Sunday, October 2, 2011


sin cover

Aside from being vaguely aware that there was some sort of up-tight rule book preventing nudity, sex, and cursing in olde timey movies, I didn't know much about the Hays Code or anything about "Pre-Code" Hollywood until I picked up this book. To say a movie is pre-Code is something of a misnomer: there had been guidelines governing so-called decency in film since the 1920s, and the Hays Code (nick-named after William Hays, but officially known as the Motion Picture Production Code) was instituted in 1930. However, Hollywood completely disregarded the Code and did mostly whatever they wanted up until 1935-ish, putting the onus of censorship on pre-production hand-wringing by the studios and SRC (a studio-sponsored censorship board), as well as locally--meaning a lot of films were cut down by state and municipal censorship committees before being shown. In many cases, these cut versions are the ones people are familiar with, not the director's original vision. If you're watching a movie from the 1930s and it feels like there are scenes missing, that's because there probably are.

Using contemporary reviews, scripts, production photographs, and--when available--the complete uncut film itself, Vieira reconstructs for us these pre-Code films and how they were made. I adore the idea of this project and Vieira executes it beautifully: the book is filled with fabulous stills from pre-Code movies; and while Vieira's writing style is probably more academic than most people are used to, I wouldn't say it's dry. It's filled with juicy gossip and portrayals of all the major early Hollywood players. Vieira also isn't afraid to give his personal opinion of a film and whether it worked or not, which is great because I've never even heard of most of the movies in here, and have seen less than a handful.

dorothy mackaill
Dorothy Mackaill as a secrety-turned-prostitute in Safe In Hell, 1931.

One of the more interesting threads in the book is the history of censorship in Hollywood. Whatever happened to free speech, you're no doubt thinking. In fact, free speech didn't apply to movies because they were considered a commercial product, like chewing gum or cigarettes, not an artistic statement (of course, nowadays corporations are considered "people," so that argument wouldn't hold water). This adds a whole new layer of understanding to the films of auteurial directors like Alfred Hitchcock and John Ford, who wanted to prove that film can be an art form. Censorship began before a film was even shot (the suggested subversion of Norma Shearer, known for her good-girl roles, starring in Divorcee gave the SRC fits), and was applied regardless of taste. To the censors, it didn't matter if a movie was good or not, as long as it didn't portray something someone disagreed with or was afraid of. Fortunately, there were people in Hollywood who did care about making good movies, and supported those who wanted to make them.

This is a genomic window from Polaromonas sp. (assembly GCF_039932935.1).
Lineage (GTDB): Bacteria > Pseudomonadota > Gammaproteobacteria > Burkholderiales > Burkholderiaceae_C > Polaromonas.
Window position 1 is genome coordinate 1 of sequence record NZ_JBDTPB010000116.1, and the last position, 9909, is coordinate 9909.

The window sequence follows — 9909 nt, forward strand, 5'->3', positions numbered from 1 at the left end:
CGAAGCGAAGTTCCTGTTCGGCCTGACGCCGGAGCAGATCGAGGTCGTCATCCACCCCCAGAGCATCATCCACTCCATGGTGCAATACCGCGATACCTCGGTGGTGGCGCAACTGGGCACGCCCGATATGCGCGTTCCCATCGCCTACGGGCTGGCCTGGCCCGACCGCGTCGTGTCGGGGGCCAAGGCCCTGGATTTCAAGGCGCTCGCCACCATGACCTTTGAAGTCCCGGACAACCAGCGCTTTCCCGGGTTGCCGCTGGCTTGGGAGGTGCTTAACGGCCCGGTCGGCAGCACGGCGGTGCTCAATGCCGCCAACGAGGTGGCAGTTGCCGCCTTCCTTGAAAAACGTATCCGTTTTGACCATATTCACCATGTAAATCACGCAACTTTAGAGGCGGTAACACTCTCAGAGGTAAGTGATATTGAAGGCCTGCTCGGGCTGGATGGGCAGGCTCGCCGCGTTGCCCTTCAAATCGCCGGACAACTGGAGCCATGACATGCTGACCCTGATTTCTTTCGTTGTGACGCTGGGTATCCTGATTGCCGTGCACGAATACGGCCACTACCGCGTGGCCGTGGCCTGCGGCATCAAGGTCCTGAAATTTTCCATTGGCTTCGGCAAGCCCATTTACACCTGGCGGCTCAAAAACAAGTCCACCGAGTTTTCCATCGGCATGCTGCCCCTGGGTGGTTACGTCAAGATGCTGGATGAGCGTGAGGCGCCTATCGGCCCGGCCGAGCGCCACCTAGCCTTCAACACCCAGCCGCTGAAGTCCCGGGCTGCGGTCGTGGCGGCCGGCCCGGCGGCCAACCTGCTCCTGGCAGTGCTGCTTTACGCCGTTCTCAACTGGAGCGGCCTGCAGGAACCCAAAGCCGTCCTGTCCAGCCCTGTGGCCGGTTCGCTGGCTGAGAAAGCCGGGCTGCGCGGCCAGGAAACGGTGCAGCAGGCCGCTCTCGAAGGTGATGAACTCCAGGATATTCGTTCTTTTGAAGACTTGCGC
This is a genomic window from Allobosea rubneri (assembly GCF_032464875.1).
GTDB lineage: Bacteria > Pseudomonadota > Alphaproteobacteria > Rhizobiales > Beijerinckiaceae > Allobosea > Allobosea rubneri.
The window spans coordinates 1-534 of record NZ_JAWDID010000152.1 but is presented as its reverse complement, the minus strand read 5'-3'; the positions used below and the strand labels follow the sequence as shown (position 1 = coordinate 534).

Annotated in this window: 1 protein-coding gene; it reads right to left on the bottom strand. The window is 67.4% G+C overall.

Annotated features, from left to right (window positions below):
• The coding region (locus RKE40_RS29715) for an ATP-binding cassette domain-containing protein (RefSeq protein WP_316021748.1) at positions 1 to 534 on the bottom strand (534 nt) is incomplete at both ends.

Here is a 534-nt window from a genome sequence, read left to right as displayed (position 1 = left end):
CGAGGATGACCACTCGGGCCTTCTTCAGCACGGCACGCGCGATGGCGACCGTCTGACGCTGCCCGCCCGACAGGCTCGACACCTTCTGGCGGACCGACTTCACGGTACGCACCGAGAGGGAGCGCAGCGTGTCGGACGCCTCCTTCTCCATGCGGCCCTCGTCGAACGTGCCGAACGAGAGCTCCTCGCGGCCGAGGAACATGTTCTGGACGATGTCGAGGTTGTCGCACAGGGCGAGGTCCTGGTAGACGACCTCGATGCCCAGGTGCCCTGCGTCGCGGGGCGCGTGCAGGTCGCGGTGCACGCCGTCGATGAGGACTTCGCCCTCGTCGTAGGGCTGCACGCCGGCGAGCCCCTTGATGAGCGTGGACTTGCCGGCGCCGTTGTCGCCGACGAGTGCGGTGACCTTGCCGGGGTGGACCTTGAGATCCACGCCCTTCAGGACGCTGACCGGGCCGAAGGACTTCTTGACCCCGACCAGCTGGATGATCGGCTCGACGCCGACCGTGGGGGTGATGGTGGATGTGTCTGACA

grapefruit scene
The "grapefruit scene" in Public Enemy depicted domestic violence.

So what were the censors cutting? Girls in skimpy clothes, people saying "Dammit to hell!" and whatnot? There was some of that, yes, but also orgies, homosexuality, prostitution, drug use, abortions, transgender issues, sexually transmitted diseases, bestiality, violence--you name it. The U.S. in the midst of the Great Depression wanted to see gritty "reality," not be fed platitudes. And the reality of pre-Code movies heroized sexually aggressive and confident women, violent gangsters, and general rule-breaking.

If you're interested in Hollywood history, this book is a delicious and interesting read. It's worth getting for the film stills alone, I think, but contains tons of information about a fascinating period of time filled with awesome creative talents who were constantly pushing the envelope. After reading this book, I'm amazed any picture ever got made; but they did and they continue to, and I think it's safe to say the world is a better place with pre-Code films than without them.


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